New Study Shows Link Between Increased Product Liability Litigation And Decreased Technological Innovation


It’s an argument both manufacturers and the defense bar have been making for years: an increased risk of liability for new products will deter manufacturers from developing new technologies. Yet despite the apparent logic of such an argument, there was scant empirical evidence backing up this claim . . . until last month.

Researchers Alberto Galasso of the University of Toronto and Hong Luo of Harvard Business School recently published a working paper that examines the impact of increased litigation for medical implant manufacturers in the early 1990s. The paper, titled “How Does Product Liability Risk Affect Innovation? Evidence From Medical Implants,” shows how this increase led to a decrease in downstream innovation in medical implants and demonstrates how tort reform—specifically the 1998 Biomaterials Access Assurance Act (BAAA)—subsequently reversed this trend and spurred further innovation for raw material manufacturers.

Before discussing the paper’s findings, it’s worth briefly discussing the two previous empirical studies that have been used by some to justify increased liability exposure for manufacturers. W. Kip Viscusi and Michael J. Moore published a large-scale empirical study titled “Product Liability, Research and Development, and Innovation” in the Journal of Political Economy in 1993. Looking at a cross-industry dataset of U.S. companies in the 1980s, Viscusi and Moore found a positive correlation between liability insurance expenditures and a company’s research and development intensity. They concluded that, instead of stifling innovation, increased product liability encouraged a higher level of production safety.

Similarly, the authors of the current paper, Galasso and Luo, published a study in 2017 which found that medical device patenting decreased when laws to limit a health care provider’s liability were passed. The authors hypothesized at the time that stronger product liability laws may encourage the development of risk-mitigating technologies. However, they also noted that more research was needed to look into the causal relationship between liability and innovation.

Galasso and Luo examined this causal relationship in their most recent study by distinguishing between upstream and downstream innovation. In the context of manufacturing, upstream innovation would be products or developments which a manufacturer relies upon and/or incorporates into its own product. Downstream innovation would be subsequent products or developments which were made possible by the manufacturer’s own product. Because one innovation leads to another, looking at the rates of patents filed both upstream and downstream can give researchers a better idea of where the impact of litigation is being felt.

For their case study, Galasso and Luo focused on litigation stemming from temporomandibular joint (TMJ) implants in the early 1990s. After the litigation bankrupted Vitek, Inc., the maker of the TMJ implant, plaintiffs subsequently sued E.I. du Pont de Nemours and Company (“DuPont”) for supplying the polymer used in the implants. While virtually every court to address the issue ultimately found DuPont not liable for its role in the manufacture of the TMJ implants, the litigation proved costly. So how did this litigation impact subsequent innovation for constituent part manufacturers?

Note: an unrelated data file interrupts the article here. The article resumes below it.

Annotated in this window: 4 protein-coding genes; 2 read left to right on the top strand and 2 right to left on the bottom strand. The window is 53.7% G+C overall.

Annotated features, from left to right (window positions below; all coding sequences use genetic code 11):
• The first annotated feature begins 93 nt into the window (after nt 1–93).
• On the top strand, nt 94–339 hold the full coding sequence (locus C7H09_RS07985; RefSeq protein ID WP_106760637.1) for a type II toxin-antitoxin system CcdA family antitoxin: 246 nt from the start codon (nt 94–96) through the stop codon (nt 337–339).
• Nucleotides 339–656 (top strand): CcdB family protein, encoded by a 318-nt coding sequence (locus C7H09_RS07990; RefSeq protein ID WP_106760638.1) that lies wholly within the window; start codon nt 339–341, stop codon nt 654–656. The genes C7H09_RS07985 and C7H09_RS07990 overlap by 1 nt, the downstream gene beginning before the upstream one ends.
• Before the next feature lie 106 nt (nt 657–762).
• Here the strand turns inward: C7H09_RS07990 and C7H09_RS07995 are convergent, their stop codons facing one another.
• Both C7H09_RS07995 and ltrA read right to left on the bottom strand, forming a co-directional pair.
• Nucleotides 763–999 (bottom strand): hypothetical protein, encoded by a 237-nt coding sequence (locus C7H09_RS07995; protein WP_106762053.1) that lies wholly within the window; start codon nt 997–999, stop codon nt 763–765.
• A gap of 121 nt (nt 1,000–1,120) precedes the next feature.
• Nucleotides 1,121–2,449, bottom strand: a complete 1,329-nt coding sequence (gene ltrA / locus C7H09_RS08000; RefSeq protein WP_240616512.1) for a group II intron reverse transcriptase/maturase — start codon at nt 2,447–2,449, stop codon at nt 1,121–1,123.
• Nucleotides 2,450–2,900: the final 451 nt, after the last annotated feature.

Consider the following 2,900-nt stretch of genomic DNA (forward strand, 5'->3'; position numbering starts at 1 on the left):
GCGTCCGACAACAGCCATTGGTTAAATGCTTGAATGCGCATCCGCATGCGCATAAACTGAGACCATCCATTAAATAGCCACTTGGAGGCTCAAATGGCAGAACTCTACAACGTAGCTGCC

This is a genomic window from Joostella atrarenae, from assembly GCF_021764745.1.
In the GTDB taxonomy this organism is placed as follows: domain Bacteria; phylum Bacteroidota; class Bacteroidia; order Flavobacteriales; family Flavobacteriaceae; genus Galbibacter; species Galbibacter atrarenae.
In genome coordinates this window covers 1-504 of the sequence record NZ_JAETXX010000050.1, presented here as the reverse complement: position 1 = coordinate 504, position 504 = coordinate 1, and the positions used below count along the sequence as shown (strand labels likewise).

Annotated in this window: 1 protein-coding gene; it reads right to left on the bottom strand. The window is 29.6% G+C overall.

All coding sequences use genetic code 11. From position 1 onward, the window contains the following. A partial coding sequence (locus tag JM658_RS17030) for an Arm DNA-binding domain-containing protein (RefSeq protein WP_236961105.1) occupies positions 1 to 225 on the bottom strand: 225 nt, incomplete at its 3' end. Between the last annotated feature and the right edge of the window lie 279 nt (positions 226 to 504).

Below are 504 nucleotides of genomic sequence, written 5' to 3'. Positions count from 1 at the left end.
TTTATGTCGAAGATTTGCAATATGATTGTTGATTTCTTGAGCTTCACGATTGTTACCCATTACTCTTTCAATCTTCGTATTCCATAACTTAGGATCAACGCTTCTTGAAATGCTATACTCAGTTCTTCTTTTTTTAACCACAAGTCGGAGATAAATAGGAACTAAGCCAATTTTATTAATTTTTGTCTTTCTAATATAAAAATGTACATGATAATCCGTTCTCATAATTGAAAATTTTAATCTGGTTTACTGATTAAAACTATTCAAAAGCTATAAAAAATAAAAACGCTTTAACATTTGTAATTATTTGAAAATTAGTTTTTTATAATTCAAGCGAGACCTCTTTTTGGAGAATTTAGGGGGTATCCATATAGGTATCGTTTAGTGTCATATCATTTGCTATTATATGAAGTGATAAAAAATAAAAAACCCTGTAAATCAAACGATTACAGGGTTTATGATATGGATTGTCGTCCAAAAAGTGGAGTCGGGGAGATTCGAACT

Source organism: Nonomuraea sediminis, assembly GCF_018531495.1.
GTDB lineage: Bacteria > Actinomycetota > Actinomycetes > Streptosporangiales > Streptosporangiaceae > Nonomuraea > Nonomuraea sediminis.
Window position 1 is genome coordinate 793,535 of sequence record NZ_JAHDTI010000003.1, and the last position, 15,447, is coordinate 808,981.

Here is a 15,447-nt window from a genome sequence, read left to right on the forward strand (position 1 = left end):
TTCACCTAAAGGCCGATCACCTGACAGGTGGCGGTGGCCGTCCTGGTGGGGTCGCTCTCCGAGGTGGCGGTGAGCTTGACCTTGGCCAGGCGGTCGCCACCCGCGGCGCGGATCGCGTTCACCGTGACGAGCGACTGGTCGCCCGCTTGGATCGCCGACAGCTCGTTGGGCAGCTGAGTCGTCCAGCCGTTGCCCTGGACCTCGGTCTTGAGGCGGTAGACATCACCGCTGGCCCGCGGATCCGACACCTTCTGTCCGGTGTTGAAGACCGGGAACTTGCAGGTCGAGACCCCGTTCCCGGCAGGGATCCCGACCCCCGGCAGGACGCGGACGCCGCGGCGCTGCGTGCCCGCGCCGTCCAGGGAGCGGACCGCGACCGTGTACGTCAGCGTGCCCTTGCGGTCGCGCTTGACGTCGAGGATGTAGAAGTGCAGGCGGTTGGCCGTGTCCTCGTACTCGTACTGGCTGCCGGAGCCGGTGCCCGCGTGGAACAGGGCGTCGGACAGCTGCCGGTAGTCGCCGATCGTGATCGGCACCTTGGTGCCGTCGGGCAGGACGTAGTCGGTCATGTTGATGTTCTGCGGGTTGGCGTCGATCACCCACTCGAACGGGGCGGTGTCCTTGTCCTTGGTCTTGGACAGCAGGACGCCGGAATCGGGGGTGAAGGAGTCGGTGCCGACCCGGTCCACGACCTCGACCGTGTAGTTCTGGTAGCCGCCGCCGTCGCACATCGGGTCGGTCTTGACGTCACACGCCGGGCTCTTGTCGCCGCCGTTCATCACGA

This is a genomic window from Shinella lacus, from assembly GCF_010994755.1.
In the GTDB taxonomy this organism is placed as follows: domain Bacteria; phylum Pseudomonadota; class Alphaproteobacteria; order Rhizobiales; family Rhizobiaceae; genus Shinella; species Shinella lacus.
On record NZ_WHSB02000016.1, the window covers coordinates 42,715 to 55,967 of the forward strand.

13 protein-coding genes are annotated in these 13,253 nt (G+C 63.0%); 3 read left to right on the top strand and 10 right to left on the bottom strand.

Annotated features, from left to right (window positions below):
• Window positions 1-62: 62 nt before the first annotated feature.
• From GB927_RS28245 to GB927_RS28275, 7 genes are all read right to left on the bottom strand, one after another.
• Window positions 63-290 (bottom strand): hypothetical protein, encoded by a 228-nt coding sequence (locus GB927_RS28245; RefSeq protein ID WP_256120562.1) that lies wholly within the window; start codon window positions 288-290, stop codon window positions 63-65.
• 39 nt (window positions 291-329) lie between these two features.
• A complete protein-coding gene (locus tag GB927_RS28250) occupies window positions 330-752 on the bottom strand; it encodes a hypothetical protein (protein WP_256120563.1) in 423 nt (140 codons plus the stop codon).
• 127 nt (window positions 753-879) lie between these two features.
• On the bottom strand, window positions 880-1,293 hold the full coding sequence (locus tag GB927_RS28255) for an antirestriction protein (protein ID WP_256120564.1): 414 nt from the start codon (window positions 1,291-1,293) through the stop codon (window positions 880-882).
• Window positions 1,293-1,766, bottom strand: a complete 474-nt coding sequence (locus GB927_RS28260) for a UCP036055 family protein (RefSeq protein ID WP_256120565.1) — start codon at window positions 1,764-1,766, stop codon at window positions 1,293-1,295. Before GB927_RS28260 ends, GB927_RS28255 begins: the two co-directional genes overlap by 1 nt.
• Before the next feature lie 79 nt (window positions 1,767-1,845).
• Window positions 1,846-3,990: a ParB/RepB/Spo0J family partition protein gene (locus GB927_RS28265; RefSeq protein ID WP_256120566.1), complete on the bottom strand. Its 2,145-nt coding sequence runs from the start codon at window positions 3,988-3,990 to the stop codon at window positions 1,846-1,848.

Significantly, Galasso and Luo found a 36 percent decrease in medical implant patents relative to patents overall. At the same time, they found no significant decrease in upstream patents, including DuPont itself, who as a polymer manufacturer would be considered an upstream innovator for many medical devices. These results suggest that upstream innovation for products like polymers was not impacted because of the existence of additional downstream markets, which would not be threatened by increased litigation. At the same time, downstream manufacturers of both constituent parts and fully assembled implants were impacted because they did not have alternative markets for their products. The threat of increased litigation was enough to remove any economic incentive for further research and development for downstream technology.

While such a negative impact is clearly of concern for manufacturers, the study offered some good news when it comes to potential solutions. Specifically, the authors found that the passage of the BAAA in 1998 brought the relative rate of implant patent filings back to their pre-1990 rates. Under the BAAA, manufacturers of biomaterials—both upstream manufacturers such as DuPont and downstream manufacturers of parts specifically produced for medical devices—are generally shielded from liability with respect to medical devices that use their product, so long as the biomaterials manufacturer played no role in designing the medical device. The patent data examined by Galasso and Luo suggest that the BAAA has given downstream biomaterials manufacturers—the ones who had previously slowed their patent filings because their products only had medical applications—the confidence to proceed with new research and development without fear of being pulled into costly litigation for products they neither designed nor manufactured.

In a legal environment in which plaintiffs seem to be constantly looking for new categories of defendants to include in products liability lawsuits (for example, the ever-evolving world of asbestos litigation, or the recent lawsuits against Amazon for products manufactured and sold by third parties through their website), it is encouraging to see a policy that has appropriately narrowed the scope of liability for manufacturers. We hope that this can serve as a template for future policies to encourage technological innovation.

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